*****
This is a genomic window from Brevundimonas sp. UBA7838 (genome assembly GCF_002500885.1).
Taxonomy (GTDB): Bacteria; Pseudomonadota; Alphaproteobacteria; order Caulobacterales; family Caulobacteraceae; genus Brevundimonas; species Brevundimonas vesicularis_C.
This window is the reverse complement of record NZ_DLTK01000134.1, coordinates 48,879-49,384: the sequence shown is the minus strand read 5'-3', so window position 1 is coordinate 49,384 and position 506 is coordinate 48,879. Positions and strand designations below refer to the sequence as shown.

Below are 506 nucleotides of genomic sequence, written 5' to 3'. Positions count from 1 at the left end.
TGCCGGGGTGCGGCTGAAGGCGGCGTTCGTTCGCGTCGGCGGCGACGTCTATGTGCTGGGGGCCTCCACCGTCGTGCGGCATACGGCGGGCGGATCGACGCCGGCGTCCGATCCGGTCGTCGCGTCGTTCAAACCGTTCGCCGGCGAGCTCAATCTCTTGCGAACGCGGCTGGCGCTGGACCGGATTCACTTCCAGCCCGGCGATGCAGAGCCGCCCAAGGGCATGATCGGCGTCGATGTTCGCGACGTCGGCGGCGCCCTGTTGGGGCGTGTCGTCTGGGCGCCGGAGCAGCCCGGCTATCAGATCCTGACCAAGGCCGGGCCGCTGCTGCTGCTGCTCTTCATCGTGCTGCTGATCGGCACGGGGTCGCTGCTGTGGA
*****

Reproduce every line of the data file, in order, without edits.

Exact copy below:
This is a genomic window from Brevundimonas sp. UBA7838 (genome assembly GCF_002500885.1).
Taxonomy (GTDB): Bacteria; Pseudomonadota; Alphaproteobacteria; order Caulobacterales; family Caulobacteraceae; genus Brevundimonas; species Brevundimonas vesicularis_C.
This window is the reverse complement of record NZ_DLTK01000134.1, coordinates 48,879-49,384: the sequence shown is the minus strand read 5'-3', so window position 1 is coordinate 49,384 and position 506 is coordinate 48,879. Positions and strand designations below refer to the sequence as shown.

Below are 506 nucleotides of genomic sequence, written 5' to 3'. Positions count from 1 at the left end.
TGCCGGGGTGCGGCTGAAGGCGGCGTTCGTTCGCGTCGGCGGCGACGTCTATGTGCTGGGGGCCTCCACCGTCGTGCGGCATACGGCGGGCGGATCGACGCCGGCGTCCGATCCGGTCGTCGCGTCGTTCAAACCGTTCGCCGGCGAGCTCAATCTCTTGCGAACGCGGCTGGCGCTGGACCGGATTCACTTCCAGCCCGGCGATGCAGAGCCGCCCAAGGGCATGATCGGCGTCGATGTTCGCGACGTCGGCGGCGCCCTGTTGGGGCGTGTCGTCTGGGCGCCGGAGCAGCCCGGCTATCAGATCCTGACCAAGGCCGGGCCGCTGCTGCTGCTGCTCTTCATCGTGCTGCTGATCGGCACGGGGTCGCTGCTGTGGA